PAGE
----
Tuesday, October 5, 2010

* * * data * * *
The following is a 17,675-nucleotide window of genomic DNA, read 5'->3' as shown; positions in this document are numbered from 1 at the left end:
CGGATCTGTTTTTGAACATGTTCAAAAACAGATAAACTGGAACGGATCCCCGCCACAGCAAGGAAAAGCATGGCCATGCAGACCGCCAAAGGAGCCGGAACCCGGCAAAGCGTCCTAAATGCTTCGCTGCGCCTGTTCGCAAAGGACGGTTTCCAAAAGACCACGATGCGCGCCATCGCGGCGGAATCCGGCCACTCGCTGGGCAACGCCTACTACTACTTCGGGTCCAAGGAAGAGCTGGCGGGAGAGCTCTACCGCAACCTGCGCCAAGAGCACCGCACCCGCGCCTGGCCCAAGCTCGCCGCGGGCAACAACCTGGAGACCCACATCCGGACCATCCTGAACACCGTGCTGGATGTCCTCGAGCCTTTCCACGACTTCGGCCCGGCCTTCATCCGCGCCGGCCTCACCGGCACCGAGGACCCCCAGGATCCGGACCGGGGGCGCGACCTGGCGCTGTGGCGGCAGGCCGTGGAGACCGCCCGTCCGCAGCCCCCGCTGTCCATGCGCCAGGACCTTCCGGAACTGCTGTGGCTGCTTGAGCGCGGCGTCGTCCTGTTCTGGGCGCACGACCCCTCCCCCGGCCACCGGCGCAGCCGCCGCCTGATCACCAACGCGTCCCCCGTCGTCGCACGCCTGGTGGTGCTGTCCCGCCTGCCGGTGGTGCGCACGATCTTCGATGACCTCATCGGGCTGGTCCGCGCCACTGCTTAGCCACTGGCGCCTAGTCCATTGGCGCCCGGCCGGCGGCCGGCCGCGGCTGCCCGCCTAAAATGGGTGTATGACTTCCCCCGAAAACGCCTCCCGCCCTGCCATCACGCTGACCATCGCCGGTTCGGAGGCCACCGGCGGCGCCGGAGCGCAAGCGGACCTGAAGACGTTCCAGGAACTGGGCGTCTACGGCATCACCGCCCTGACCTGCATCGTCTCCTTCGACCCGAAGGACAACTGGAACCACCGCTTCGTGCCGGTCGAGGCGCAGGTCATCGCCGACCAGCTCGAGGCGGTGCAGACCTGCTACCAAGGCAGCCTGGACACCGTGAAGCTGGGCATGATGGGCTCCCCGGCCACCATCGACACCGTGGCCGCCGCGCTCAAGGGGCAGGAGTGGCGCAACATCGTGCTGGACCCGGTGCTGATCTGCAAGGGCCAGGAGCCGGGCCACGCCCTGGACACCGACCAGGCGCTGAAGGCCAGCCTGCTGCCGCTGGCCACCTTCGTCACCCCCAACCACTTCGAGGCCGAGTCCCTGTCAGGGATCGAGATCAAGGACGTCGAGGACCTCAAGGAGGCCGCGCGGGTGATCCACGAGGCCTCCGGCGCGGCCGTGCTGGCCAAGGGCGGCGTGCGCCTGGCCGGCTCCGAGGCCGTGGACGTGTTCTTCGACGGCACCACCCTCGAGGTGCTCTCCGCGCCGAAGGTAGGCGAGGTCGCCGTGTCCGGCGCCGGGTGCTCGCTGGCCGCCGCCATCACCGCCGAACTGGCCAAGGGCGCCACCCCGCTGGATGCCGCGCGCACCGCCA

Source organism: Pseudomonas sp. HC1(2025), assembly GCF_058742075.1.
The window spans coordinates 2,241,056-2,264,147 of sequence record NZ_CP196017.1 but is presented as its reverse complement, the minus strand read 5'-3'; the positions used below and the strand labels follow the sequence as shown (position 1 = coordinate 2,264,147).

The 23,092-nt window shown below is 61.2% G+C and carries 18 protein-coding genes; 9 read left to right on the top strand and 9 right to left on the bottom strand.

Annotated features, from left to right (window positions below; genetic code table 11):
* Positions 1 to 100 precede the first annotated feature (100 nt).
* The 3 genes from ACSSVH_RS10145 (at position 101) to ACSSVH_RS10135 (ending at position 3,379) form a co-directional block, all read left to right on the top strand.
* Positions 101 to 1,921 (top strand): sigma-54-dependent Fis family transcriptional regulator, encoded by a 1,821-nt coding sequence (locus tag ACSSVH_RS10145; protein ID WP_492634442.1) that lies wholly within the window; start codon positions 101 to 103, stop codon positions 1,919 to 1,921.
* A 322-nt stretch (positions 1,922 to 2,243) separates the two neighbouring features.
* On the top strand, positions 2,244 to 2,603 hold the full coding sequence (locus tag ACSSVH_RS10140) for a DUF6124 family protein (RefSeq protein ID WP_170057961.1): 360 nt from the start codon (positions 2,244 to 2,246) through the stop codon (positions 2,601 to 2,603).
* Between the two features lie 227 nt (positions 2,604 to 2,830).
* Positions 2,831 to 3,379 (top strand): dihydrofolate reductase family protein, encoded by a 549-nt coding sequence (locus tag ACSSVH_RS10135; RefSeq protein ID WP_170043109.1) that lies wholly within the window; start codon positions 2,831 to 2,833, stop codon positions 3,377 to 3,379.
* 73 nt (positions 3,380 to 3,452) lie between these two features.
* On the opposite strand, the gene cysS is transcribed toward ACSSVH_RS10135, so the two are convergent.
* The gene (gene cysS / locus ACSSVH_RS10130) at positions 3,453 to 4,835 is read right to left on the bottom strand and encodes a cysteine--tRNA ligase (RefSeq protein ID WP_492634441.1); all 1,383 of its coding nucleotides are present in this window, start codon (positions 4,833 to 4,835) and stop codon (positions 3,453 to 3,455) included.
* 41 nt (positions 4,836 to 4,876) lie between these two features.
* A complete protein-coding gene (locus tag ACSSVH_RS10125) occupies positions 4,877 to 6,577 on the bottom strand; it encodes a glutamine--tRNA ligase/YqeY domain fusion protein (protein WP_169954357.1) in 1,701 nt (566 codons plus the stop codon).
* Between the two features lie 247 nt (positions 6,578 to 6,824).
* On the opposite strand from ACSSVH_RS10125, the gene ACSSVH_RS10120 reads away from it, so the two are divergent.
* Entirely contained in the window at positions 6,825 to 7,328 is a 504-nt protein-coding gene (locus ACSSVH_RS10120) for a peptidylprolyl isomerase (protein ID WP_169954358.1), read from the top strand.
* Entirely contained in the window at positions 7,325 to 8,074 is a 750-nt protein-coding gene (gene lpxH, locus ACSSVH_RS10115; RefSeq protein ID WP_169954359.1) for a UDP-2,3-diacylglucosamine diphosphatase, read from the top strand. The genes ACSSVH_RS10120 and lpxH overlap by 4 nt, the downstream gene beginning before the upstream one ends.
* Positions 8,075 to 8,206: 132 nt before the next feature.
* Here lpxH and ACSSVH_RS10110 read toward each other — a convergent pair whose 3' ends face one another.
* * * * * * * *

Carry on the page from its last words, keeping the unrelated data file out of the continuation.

This part of Egypt is peaceful in such a way that you feel instantly still the moment you’re submerged in her warm rich air. Especially in the middle of the night. The man who greeted us in arrivals was Bedouin. I greeted him with ‘Salaam’ rather than a Westerner’s ‘Hi’ :). He bowed his head, gently thumping his chest twice in respect, and what I now suspect to be sincere gratitude. I’m fairly certain that we didn’t make eye contact again afterwards. He drove us the hour (or so) trip through miles of what look like dark silhouetted quarries, back to Dahab, and my full memory of our last visit returned. It was dark, in its own way this may be a beautiful place (to me it feels as if all the life and colour were washed into the Red Sea as these mounds of rock are pretty barren), so memory came through my other senses this morning. The smell and feel of the air, and then the sounds... it isn’t ever noisy, certainly not at 4am but it is never completely silent here either. To help you to imagine, it reminds me of the opening moments in a film called ‘The English Patient’. There is a collage that includes the most beautifully sung voice against suggestions of bells, movements, memories. I’m always reminded of the mood of that sequence when I travel here; that mystery, suggestions of another world I know is beyond my own life. So we sat in the car as we had done during Ramadan the year before, listening again to the sung prayers mixed with layers of static and talk, not bothering to compete for attention. And with this opening soundtrack we passed slowly through several poorly lit dissinterested checkponts and between the craggy silouettes, and finally arrived at the familiar town and cheap divers hotel that will become our home. Now, after roughly 4 hours of sleep I’ve watched the 9am diving group load tanks for their underwater safari, and imagine that we never actually left this enchanting place at all.